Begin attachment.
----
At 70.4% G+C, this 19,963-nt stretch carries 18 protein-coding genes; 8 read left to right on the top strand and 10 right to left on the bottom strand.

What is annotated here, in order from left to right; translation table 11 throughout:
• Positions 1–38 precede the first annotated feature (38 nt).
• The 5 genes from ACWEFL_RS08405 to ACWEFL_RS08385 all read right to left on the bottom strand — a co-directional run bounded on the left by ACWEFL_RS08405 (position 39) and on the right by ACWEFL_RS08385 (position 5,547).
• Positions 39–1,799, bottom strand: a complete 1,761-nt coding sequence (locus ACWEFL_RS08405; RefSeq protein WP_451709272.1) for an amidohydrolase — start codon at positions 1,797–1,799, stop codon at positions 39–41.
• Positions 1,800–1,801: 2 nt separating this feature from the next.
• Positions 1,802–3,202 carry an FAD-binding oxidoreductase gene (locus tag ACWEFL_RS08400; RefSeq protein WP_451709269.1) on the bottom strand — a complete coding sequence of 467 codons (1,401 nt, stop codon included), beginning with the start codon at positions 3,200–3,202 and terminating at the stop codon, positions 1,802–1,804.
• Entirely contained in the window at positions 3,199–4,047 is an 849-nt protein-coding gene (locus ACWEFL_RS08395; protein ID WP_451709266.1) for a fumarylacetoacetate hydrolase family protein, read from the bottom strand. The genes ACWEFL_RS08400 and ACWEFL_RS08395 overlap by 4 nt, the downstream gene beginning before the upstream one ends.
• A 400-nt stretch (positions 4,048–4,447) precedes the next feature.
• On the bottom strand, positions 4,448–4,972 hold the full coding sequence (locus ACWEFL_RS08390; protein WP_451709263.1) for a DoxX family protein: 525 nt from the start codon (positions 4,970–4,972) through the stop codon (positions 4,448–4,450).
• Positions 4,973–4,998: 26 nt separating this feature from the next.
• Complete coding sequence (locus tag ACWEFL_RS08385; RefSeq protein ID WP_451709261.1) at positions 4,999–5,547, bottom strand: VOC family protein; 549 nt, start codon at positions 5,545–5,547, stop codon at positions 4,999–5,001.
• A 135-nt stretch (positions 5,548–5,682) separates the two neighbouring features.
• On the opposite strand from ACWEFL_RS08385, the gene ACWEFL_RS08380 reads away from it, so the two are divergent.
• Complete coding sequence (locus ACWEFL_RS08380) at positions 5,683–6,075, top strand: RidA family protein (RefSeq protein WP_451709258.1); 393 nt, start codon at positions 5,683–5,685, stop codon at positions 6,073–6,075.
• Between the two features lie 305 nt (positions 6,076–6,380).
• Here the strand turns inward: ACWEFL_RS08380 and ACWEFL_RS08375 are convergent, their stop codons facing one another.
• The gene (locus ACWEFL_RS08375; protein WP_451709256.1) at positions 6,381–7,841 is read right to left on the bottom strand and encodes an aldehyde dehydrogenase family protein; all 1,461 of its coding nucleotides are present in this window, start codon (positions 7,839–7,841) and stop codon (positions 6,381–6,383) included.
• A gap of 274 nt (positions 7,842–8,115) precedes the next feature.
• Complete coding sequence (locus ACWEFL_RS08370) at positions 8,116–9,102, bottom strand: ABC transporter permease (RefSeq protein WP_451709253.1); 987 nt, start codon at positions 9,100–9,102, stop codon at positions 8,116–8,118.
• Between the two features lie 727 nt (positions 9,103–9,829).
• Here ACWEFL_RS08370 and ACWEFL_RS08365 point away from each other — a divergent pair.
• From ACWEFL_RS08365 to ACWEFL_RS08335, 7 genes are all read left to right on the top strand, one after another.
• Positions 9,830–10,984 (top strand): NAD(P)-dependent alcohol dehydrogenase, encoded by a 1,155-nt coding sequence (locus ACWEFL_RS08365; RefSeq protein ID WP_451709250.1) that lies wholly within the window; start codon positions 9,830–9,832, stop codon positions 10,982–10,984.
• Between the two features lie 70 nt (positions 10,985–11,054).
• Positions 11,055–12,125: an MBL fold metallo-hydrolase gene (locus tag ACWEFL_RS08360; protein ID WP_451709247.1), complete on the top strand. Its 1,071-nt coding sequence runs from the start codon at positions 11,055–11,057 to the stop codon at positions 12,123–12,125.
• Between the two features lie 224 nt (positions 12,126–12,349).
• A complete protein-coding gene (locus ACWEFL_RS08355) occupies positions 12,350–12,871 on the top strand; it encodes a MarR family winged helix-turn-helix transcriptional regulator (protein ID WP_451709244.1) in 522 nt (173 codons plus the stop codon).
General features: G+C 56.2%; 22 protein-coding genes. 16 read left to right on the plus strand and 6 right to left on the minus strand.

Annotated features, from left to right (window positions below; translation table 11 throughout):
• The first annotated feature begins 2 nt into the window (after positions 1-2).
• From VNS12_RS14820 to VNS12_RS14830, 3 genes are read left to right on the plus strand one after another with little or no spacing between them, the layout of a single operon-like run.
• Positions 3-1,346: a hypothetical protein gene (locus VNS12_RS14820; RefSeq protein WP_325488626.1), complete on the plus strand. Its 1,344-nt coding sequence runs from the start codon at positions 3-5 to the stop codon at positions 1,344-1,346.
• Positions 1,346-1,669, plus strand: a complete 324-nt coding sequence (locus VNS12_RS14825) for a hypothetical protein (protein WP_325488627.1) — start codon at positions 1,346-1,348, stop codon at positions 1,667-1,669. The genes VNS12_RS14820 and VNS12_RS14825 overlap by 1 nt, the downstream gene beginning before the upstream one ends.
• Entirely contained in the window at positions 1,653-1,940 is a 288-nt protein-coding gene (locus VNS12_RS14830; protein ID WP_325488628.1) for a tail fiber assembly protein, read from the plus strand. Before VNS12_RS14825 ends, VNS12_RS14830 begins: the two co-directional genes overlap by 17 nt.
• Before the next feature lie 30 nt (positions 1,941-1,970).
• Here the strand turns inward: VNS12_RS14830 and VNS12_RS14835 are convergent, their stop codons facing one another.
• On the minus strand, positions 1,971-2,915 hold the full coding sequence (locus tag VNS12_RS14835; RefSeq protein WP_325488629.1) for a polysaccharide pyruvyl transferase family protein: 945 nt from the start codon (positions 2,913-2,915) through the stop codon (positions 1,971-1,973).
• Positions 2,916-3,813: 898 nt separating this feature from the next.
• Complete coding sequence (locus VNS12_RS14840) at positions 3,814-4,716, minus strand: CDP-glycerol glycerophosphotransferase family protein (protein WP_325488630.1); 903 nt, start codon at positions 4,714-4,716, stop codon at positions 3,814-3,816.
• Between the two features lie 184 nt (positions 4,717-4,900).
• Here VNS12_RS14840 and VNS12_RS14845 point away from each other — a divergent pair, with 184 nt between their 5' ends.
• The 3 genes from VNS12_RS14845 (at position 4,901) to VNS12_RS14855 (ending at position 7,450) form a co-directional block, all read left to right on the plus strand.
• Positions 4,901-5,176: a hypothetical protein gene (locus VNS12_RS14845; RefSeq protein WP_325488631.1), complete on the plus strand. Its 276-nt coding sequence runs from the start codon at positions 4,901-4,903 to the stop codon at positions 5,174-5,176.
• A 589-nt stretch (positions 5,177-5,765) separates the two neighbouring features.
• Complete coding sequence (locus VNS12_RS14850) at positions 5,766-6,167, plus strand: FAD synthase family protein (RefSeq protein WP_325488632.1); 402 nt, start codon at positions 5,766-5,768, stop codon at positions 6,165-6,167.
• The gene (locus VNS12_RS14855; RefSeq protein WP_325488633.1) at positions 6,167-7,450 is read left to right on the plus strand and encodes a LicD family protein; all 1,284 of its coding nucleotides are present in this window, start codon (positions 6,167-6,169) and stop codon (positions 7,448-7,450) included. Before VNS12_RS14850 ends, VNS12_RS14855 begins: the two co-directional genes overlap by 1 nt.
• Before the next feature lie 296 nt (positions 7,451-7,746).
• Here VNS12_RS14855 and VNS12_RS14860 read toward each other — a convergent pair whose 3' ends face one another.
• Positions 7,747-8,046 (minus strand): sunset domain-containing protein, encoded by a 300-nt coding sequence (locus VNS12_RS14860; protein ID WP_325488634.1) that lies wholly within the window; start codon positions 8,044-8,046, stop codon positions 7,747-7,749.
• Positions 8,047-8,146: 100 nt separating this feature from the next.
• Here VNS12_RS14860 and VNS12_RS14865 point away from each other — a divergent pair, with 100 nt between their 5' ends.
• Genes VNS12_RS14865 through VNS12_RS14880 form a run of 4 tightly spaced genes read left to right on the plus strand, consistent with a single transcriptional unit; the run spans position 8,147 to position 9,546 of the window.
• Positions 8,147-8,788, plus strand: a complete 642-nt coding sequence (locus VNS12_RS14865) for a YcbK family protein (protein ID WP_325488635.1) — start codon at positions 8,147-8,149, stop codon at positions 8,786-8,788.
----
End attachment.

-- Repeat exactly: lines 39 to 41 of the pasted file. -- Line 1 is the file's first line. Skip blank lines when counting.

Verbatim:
• Positions 2,916-3,813: 898 nt separating this feature from the next.
• Complete coding sequence (locus VNS12_RS14840) at positions 3,814-4,716, minus strand: CDP-glycerol glycerophosphotransferase family protein (protein WP_325488630.1); 903 nt, start codon at positions 4,714-4,716, stop codon at positions 3,814-3,816.
• Between the two features lie 184 nt (positions 4,717-4,900).